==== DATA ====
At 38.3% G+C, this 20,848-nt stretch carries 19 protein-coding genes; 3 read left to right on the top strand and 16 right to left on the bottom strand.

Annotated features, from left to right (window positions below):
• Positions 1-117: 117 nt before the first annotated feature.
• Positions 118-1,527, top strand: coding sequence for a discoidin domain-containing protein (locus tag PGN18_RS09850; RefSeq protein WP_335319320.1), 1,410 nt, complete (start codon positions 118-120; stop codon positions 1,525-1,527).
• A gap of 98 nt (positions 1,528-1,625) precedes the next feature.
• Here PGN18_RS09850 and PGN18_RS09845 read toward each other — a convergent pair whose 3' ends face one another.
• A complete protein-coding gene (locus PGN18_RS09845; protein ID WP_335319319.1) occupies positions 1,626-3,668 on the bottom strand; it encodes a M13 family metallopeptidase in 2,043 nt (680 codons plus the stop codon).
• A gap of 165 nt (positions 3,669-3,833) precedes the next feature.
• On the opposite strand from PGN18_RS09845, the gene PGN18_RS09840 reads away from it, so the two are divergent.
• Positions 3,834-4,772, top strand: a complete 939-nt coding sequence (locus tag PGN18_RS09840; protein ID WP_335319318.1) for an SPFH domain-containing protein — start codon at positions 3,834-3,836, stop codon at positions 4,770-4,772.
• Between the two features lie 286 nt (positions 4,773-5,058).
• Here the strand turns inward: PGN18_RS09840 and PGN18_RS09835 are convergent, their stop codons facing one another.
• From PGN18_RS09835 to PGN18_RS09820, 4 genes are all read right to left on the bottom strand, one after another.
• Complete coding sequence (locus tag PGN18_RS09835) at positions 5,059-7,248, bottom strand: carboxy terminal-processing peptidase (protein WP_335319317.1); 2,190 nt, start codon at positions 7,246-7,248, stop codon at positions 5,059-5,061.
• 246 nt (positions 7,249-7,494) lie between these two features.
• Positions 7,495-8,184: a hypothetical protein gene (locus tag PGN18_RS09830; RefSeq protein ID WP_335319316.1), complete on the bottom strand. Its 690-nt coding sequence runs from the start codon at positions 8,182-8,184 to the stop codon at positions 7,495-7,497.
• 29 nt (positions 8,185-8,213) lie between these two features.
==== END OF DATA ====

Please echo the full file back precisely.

At 38.3% G+C, this 20,848-nt stretch carries 19 protein-coding genes; 3 read left to right on the top strand and 16 right to left on the bottom strand.

Annotated features, from left to right (window positions below):
• Positions 1-117: 117 nt before the first annotated feature.
• Positions 118-1,527, top strand: coding sequence for a discoidin domain-containing protein (locus tag PGN18_RS09850; RefSeq protein WP_335319320.1), 1,410 nt, complete (start codon positions 118-120; stop codon positions 1,525-1,527).
• A gap of 98 nt (positions 1,528-1,625) precedes the next feature.
• Here PGN18_RS09850 and PGN18_RS09845 read toward each other — a convergent pair whose 3' ends face one another.
• A complete protein-coding gene (locus PGN18_RS09845; protein ID WP_335319319.1) occupies positions 1,626-3,668 on the bottom strand; it encodes a M13 family metallopeptidase in 2,043 nt (680 codons plus the stop codon).
• A gap of 165 nt (positions 3,669-3,833) precedes the next feature.
• On the opposite strand from PGN18_RS09845, the gene PGN18_RS09840 reads away from it, so the two are divergent.
• Positions 3,834-4,772, top strand: a complete 939-nt coding sequence (locus tag PGN18_RS09840; protein ID WP_335319318.1) for an SPFH domain-containing protein — start codon at positions 3,834-3,836, stop codon at positions 4,770-4,772.
• Between the two features lie 286 nt (positions 4,773-5,058).
• Here the strand turns inward: PGN18_RS09840 and PGN18_RS09835 are convergent, their stop codons facing one another.
• From PGN18_RS09835 to PGN18_RS09820, 4 genes are all read right to left on the bottom strand, one after another.
• Complete coding sequence (locus tag PGN18_RS09835) at positions 5,059-7,248, bottom strand: carboxy terminal-processing peptidase (protein WP_335319317.1); 2,190 nt, start codon at positions 7,246-7,248, stop codon at positions 5,059-5,061.
• 246 nt (positions 7,249-7,494) lie between these two features.
• Positions 7,495-8,184: a hypothetical protein gene (locus tag PGN18_RS09830; RefSeq protein ID WP_335319316.1), complete on the bottom strand. Its 690-nt coding sequence runs from the start codon at positions 8,182-8,184 to the stop codon at positions 7,495-7,497.
• 29 nt (positions 8,185-8,213) lie between these two features.